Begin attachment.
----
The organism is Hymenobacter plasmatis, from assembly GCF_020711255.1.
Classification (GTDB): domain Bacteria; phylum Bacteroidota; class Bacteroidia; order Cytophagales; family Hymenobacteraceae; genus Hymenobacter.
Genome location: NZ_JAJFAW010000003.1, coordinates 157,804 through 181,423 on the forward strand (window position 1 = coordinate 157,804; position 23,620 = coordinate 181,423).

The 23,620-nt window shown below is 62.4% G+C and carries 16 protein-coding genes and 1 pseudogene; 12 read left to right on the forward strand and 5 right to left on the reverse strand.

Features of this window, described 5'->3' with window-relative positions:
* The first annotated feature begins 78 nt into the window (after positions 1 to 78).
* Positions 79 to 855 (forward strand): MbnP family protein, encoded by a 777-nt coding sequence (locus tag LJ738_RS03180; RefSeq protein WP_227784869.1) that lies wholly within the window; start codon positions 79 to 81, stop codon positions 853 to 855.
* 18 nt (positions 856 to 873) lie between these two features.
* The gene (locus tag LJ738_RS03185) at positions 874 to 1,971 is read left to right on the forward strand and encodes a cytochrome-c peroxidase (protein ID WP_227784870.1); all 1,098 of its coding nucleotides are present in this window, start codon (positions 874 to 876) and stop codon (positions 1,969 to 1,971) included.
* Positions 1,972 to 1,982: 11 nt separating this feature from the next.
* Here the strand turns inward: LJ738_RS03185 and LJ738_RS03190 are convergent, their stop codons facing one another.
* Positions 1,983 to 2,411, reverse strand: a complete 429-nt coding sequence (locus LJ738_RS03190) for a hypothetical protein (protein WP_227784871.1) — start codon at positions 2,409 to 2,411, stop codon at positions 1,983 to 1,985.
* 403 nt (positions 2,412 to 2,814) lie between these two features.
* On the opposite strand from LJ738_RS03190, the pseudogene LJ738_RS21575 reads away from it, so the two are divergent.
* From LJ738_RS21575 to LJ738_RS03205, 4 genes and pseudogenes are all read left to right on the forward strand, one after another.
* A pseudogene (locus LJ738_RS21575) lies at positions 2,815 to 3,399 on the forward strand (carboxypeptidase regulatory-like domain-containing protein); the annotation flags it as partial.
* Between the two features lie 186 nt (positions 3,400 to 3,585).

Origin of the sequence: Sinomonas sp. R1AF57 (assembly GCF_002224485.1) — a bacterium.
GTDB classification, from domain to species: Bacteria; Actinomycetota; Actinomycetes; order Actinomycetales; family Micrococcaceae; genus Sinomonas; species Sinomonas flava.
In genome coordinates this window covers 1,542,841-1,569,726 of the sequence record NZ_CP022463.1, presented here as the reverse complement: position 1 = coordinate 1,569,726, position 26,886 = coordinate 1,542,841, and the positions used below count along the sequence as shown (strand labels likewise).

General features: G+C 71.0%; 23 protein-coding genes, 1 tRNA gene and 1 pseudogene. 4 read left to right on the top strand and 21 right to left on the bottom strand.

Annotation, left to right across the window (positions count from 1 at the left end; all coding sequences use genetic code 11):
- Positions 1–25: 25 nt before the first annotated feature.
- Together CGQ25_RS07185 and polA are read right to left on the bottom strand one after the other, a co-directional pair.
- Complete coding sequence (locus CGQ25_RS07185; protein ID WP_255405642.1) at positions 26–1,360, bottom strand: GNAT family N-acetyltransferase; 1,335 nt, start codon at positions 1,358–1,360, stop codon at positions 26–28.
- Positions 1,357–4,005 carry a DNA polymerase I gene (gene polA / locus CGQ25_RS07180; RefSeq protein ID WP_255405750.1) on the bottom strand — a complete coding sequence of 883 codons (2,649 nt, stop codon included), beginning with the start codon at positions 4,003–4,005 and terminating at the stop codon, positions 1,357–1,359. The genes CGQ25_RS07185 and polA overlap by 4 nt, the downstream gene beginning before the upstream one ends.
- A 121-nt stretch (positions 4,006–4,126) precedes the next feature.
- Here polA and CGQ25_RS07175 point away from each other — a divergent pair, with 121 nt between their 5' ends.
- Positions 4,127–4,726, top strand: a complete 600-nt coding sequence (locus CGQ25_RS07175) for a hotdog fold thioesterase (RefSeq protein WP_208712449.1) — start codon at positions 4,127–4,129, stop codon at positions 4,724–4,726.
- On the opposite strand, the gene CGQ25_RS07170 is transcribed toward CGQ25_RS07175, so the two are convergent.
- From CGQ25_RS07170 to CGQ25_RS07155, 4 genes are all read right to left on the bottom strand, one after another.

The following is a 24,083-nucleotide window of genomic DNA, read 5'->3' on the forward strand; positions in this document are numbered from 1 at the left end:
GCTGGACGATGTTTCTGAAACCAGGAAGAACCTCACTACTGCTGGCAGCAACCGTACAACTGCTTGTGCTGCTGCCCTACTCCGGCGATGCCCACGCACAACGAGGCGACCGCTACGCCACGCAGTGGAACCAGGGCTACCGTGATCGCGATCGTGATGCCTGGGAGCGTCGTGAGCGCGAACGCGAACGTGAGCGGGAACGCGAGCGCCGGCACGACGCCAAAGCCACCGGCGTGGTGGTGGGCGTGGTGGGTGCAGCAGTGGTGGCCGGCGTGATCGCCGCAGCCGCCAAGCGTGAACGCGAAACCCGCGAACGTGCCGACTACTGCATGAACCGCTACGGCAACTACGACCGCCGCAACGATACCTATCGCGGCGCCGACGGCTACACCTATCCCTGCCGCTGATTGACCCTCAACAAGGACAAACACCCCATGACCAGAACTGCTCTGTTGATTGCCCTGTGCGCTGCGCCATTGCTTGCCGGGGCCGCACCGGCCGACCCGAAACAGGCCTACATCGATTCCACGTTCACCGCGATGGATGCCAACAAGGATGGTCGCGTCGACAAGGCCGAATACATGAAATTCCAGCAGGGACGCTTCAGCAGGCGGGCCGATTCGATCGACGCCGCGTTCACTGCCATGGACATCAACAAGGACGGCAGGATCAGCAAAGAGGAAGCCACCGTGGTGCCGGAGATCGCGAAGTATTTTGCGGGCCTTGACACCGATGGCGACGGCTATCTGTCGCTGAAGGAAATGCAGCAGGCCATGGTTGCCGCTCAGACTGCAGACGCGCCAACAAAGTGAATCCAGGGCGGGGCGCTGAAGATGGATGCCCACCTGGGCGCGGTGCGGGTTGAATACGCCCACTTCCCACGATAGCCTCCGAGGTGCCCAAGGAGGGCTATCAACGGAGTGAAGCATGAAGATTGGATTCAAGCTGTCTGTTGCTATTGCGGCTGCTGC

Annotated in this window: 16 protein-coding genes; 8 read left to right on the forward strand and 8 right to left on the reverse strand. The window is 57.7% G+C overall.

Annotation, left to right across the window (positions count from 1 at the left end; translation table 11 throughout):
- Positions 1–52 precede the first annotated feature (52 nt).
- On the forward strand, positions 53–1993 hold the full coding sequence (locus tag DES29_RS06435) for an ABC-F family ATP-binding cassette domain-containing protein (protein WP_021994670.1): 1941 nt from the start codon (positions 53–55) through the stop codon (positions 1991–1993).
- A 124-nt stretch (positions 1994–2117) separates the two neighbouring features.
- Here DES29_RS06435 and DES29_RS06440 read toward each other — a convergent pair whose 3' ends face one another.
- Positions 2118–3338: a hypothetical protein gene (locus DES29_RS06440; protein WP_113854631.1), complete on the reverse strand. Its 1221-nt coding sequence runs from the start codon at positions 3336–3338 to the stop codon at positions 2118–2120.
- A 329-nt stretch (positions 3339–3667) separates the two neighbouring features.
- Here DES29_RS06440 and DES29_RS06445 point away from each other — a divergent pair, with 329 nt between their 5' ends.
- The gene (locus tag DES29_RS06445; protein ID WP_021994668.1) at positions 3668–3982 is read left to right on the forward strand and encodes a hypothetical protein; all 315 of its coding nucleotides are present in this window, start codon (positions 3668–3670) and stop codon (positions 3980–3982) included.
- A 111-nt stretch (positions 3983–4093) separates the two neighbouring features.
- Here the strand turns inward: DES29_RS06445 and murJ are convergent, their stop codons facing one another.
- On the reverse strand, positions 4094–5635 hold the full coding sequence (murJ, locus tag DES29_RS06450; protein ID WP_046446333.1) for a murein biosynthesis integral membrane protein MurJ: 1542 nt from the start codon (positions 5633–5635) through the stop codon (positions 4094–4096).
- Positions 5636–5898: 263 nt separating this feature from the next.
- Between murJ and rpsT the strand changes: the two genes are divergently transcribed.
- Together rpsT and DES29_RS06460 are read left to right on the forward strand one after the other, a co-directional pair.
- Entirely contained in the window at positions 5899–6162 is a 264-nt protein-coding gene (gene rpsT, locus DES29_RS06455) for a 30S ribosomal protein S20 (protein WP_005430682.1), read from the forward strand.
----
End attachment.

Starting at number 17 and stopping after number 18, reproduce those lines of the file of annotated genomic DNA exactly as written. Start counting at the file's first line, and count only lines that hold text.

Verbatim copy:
* Between the two features lie 186 nt (positions 3,400 to 3,585).

Origin of the sequence: Sinomonas sp. R1AF57 (assembly GCF_002224485.1) — a bacterium.